Job vacancies are higher than they have been in decades, and people are moving jobs at an unprecedented rate. It turns out it’s the tip of the iceberg: in addition to losing good people, businesses are now losing the people responsible for recruiting and hiring people.

This includes senior talent-focused roles including Heads of Talent, Employer Brand leaders and CHROs — we’ve seen them turning down roles at tier-one global companies because they are being offered more money and better benefits elsewhere — faster!

Many are also moving on because their teams are quitting, and they don’t feel they have the support they need. The talent acquisition retention problem is real: if you can’t retain the people who source your talent, how can your business continue to recruit?

1. Make Time for Talent Mapping

Planning for future hires so that talent acquisition teams do not become overwhelmed is key. Let’s face it: it’s easy for talent acquisition teams to become overwhelmed. Advertising vacancies, sourcing candidates, taking the time out to screen or interview and even negotiating salaries — recruitment (done right) can be incredibly time-consuming.

Not to mention the ongoing issue of candidates ghosting recruiters or not even showing up after they have accepted an offer.

This is where talent mapping may help.

Many businesses use talent mapping to plan for short, medium and long-term hiring goals. In advance of live vacancies, by talent mapping, recruiters scour the market to identify the top talent in a given field.

Talent mapping helps to ensure that emergency hiring situations don’t leave companies powerless, waiting and hoping for the right candidates to apply. Chances are, when a company utilizes talent mapping, it has already identified a pool of candidates ready to go straight to interview.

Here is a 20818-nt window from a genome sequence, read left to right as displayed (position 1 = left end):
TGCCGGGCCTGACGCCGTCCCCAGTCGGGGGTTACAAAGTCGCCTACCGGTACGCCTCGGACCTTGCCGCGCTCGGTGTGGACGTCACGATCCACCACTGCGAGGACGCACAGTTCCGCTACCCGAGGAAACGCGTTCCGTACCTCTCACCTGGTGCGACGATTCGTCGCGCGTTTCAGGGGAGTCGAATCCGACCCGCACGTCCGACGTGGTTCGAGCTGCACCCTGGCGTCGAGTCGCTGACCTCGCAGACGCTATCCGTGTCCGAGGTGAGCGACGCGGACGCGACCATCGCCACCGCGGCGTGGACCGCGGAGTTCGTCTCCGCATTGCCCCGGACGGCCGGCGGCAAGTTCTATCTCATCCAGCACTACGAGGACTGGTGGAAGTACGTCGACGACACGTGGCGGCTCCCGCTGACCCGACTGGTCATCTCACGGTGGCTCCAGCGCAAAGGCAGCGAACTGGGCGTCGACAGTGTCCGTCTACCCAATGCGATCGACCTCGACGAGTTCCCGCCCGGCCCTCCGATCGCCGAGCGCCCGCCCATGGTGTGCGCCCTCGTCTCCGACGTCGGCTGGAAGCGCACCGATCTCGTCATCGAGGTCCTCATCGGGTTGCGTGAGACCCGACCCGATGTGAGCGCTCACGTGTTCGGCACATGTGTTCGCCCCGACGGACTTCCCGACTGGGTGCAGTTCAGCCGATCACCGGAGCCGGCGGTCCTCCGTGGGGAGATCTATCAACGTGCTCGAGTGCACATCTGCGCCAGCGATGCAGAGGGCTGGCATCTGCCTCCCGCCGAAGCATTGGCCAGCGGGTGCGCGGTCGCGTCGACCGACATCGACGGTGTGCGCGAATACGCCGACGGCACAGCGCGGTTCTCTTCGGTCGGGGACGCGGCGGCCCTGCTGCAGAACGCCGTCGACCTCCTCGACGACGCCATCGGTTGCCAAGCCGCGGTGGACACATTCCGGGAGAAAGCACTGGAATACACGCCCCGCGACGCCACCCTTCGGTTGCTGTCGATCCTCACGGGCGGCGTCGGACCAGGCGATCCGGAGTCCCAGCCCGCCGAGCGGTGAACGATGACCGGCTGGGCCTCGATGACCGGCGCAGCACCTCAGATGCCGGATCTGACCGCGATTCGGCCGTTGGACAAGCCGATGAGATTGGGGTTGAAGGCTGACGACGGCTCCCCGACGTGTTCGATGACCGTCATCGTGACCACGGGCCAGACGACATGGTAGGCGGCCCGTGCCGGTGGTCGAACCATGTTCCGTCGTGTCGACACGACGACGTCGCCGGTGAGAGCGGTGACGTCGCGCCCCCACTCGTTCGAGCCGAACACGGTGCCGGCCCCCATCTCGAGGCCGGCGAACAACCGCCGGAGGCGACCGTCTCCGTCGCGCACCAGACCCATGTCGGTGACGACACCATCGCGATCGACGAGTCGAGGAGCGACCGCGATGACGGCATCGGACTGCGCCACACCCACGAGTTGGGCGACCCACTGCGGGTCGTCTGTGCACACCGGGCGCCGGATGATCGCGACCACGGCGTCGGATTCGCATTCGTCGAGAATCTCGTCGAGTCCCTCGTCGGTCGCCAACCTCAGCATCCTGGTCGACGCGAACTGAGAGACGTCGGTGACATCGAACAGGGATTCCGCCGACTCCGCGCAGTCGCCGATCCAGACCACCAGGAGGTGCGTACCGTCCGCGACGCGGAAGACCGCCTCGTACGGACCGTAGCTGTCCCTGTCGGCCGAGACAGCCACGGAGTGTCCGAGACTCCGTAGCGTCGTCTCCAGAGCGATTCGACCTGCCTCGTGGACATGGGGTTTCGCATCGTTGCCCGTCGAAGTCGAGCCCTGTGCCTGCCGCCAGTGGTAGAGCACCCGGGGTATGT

The process also creates a reference for the internal talent you have, and the talent you are likely to need. By mapping the company structure, you can then identify the talent gaps you will eventually need to fill.

Talent mapping can also help support internal mobility with the current workforce. This research can highlight the areas companies can invest in training the team members who could eventually fill open roles and help support your TA team and drive retention. Identifying potential in the workplace and investing in career development, in turn, promotes employee engagement and positive company culture.

2. Reputation is Everything: Employer Brands Must Reflect a Good Candidate and Employee Experience

A good employer brand will attract the right candidates, but gaining a reputation for providing a poor candidate experience is likely to make life extremely difficult for your talent team.

When it comes to their experiences of applying for roles, people are likely to share freely, and this also includes online reviews. If talent finds your application process too long, complex or you don’t communicate well with candidates, then your employer brand reputation could be on the line. The same goes for your employees: they will also share their experiences, especially when the reality of working for a company is entirely different to the employer brand it presents to the outside world.

All of this together can impact the day-to-day success of your talent team, and over time could contribute to talent team career fatigue and retention problems.